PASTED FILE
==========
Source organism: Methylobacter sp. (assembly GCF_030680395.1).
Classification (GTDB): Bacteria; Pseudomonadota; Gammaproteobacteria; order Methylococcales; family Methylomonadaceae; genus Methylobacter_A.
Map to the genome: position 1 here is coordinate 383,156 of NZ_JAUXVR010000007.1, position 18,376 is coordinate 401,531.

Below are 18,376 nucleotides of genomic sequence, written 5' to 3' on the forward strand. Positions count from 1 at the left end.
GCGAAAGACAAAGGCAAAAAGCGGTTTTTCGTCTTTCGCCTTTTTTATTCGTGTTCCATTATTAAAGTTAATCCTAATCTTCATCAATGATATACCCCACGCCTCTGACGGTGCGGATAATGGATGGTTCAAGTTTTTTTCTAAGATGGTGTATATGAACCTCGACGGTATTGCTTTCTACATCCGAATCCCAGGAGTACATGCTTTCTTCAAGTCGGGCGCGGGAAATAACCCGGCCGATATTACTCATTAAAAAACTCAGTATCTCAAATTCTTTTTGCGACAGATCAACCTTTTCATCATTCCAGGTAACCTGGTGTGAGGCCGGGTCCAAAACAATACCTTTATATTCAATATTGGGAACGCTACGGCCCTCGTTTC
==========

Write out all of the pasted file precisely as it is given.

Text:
Source organism: Methylobacter sp. (assembly GCF_030680395.1).
Classification (GTDB): Bacteria; Pseudomonadota; Gammaproteobacteria; order Methylococcales; family Methylomonadaceae; genus Methylobacter_A.
Map to the genome: position 1 here is coordinate 383,156 of NZ_JAUXVR010000007.1, position 18,376 is coordinate 401,531.

Below are 18,376 nucleotides of genomic sequence, written 5' to 3' on the forward strand. Positions count from 1 at the left end.
GCGAAAGACAAAGGCAAAAAGCGGTTTTTCGTCTTTCGCCTTTTTTATTCGTGTTCCATTATTAAAGTTAATCCTAATCTTCATCAATGATATACCCCACGCCTCTGACGGTGCGGATAATGGATGGTTCAAGTTTTTTTCTAAGATGGTGTATATGAACCTCGACGGTATTGCTTTCTACATCCGAATCCCAGGAGTACATGCTTTCTTCAAGTCGGGCGCGGGAAATAACCCGGCCGATATTACTCATTAAAAAACTCAGTATCTCAAATTCTTTTTGCGACAGATCAACCTTTTCATCATTCCAGGTAACCTGGTGTGAGGCCGGGTCCAAAACAATACCTTTATATTCAATATTGGGAACGCTACGGCCCTCGTTTC